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ANATOMY OF TORTURE — Historian Christopher Dietrich on the 100-year-long history of American torture; Jeffrey St. Clair on the implications of giving impunity to the CIA’s torturers; Chris Floyd on how the US has exported torture to its client states around the world. David Macaray on the Paradoxes of Police Unions; Louis Proyect on Slave Rebellions in the Open Seas; Paul Krassner on the Perils of Political Cartooning; Martha Rosenberg on the dangers of Livestock Shot-up with Antibiotics; and Lee Ballinger on Elvis, Race and the Poor South. Plus: Mike Whitney on Greece and the Eurozone and JoAnn Wypijewski on Media Lies that Killed.
A Self-Inflicted Wound

Why a Government Shutdown Would Imperil the Power of Congress

by PAUL CRAIG ROBERTS

Congress should think twice before forcing a government shutdown as the consequences could be the loss of the power of Congress to control spending through authorization and appropriation bills.

Congress permitted President George W. Bush to accumulate new powers in the executive, and these powers have passed to Obama.  Bush succeeded in establishing that as a wartime commander-in-chief he had the “inherent power” to disobey the laws against torture, spying on Americans without obtaining warrants, and indefinite detention.  In addition, Bush used signing statements in ways inconsistent with his oath and obligation to uphold the laws of the United States, and he took the U.S. to war based on lies, deception, and fabricated “evidence,” an offense that qualifies as treason.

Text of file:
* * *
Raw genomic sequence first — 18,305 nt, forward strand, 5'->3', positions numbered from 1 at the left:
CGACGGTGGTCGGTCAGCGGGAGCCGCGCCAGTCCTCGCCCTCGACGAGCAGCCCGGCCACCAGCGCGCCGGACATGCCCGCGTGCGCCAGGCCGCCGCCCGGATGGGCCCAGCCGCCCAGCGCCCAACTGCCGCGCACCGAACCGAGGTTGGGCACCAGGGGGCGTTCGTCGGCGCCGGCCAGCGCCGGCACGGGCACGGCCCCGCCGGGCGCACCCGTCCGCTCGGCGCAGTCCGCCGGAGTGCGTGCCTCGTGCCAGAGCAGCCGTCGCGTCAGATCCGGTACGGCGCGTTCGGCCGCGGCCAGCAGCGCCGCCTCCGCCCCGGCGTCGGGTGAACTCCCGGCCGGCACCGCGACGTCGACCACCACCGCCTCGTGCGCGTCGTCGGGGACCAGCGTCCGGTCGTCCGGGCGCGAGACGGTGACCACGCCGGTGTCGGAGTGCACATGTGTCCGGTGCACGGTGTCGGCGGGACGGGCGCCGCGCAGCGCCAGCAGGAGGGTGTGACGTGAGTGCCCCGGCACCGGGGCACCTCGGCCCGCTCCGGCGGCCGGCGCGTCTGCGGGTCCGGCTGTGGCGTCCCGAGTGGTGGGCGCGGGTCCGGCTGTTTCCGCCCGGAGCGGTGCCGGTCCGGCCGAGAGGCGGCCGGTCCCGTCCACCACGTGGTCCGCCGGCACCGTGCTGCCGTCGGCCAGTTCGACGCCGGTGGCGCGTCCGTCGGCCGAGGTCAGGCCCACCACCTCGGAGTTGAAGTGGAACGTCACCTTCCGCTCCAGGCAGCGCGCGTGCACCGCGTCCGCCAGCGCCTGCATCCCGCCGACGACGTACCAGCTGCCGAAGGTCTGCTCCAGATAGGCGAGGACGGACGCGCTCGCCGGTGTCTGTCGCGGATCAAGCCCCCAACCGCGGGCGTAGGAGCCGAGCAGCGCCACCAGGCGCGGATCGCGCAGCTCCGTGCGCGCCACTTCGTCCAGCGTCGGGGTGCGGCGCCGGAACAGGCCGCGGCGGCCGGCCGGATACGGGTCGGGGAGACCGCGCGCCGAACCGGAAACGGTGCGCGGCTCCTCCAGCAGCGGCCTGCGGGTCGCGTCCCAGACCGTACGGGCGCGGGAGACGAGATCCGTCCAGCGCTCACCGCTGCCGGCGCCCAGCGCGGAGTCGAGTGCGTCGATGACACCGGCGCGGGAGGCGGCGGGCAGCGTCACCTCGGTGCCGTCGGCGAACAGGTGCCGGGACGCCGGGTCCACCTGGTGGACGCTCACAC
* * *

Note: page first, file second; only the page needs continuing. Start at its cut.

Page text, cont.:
With these precedents, it is a simple matter for President Obama to declare that, with the U.S. at war in a world of growing instability, he has the inherent power to ignore the debt limit and to continue financing the government with the creation of new money by the Federal Reserve.  

Congress could try to protect its loss of the power of the purse by impeaching Obama.  But how credible would it be to impeach a wartime president who is using the same “inherent power” of his office that Congress permitted the previous president to use?

The powers that Bush asserted not only violated statutory law, but also set aside constitutionally guaranteed rights that are the essence of American liberty.  Yet, Congress made no attempt to restrain him with impeachment.  How then does Congress impeach a president who is merely using his power to keep a government at war operating?

As President Bush’s acts were not deemed impeachable offenses, it seems likely that Congress has lost its power to impeach through default.

PAUL CRAIG ROBERTS was an editor of the Wall Street Journal and an Assistant Secretary of the U.S. Treasury.  His latest book, HOW THE ECONOMY WAS LOST, has just been published by CounterPunch/AK Press. He can be reached at: PaulCraigRoberts@yahoo.com